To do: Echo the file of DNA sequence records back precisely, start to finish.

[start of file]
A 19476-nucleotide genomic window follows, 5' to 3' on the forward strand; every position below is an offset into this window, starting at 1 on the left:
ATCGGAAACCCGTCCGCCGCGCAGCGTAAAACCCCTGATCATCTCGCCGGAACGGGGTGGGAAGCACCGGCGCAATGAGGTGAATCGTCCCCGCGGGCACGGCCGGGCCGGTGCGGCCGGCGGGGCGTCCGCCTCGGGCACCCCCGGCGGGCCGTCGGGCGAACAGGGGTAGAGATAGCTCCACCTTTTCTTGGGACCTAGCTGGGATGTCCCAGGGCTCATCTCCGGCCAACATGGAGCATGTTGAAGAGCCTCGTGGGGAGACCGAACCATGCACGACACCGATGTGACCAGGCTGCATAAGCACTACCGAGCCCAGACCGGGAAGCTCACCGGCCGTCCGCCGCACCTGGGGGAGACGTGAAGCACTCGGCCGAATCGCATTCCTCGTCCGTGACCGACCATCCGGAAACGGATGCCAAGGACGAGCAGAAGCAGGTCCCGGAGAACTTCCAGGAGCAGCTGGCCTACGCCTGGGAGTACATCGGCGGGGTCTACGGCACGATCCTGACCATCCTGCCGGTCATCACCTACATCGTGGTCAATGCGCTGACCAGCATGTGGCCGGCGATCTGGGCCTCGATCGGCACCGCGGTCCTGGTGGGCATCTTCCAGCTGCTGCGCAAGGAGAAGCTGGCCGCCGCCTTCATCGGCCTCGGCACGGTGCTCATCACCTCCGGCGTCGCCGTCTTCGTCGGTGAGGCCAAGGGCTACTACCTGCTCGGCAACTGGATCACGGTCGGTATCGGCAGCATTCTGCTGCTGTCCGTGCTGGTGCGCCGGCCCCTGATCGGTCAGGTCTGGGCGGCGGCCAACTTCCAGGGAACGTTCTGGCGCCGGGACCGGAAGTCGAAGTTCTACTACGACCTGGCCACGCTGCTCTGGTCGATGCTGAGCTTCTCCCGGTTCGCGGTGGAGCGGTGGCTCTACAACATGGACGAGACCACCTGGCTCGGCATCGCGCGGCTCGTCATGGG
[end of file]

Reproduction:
A 19476-nucleotide genomic window follows, 5' to 3' on the forward strand; every position below is an offset into this window, starting at 1 on the left:
ATCGGAAACCCGTCCGCCGCGCAGCGTAAAACCCCTGATCATCTCGCCGGAACGGGGTGGGAAGCACCGGCGCAATGAGGTGAATCGTCCCCGCGGGCACGGCCGGGCCGGTGCGGCCGGCGGGGCGTCCGCCTCGGGCACCCCCGGCGGGCCGTCGGGCGAACAGGGGTAGAGATAGCTCCACCTTTTCTTGGGACCTAGCTGGGATGTCCCAGGGCTCATCTCCGGCCAACATGGAGCATGTTGAAGAGCCTCGTGGGGAGACCGAACCATGCACGACACCGATGTGACCAGGCTGCATAAGCACTACCGAGCCCAGACCGGGAAGCTCACCGGCCGTCCGCCGCACCTGGGGGAGACGTGAAGCACTCGGCCGAATCGCATTCCTCGTCCGTGACCGACCATCCGGAAACGGATGCCAAGGACGAGCAGAAGCAGGTCCCGGAGAACTTCCAGGAGCAGCTGGCCTACGCCTGGGAGTACATCGGCGGGGTCTACGGCACGATCCTGACCATCCTGCCGGTCATCACCTACATCGTGGTCAATGCGCTGACCAGCATGTGGCCGGCGATCTGGGCCTCGATCGGCACCGCGGTCCTGGTGGGCATCTTCCAGCTGCTGCGCAAGGAGAAGCTGGCCGCCGCCTTCATCGGCCTCGGCACGGTGCTCATCACCTCCGGCGTCGCCGTCTTCGTCGGTGAGGCCAAGGGCTACTACCTGCTCGGCAACTGGATCACGGTCGGTATCGGCAGCATTCTGCTGCTGTCCGTGCTGGTGCGCCGGCCCCTGATCGGTCAGGTCTGGGCGGCGGCCAACTTCCAGGGAACGTTCTGGCGCCGGGACCGGAAGTCGAAGTTCTACTACGACCTGGCCACGCTGCTCTGGTCGATGCTGAGCTTCTCCCGGTTCGCGGTGGAGCGGTGGCTCTACAACATGGACGAGACCACCTGGCTCGGCATCGCGCGGCTCGTCATGGG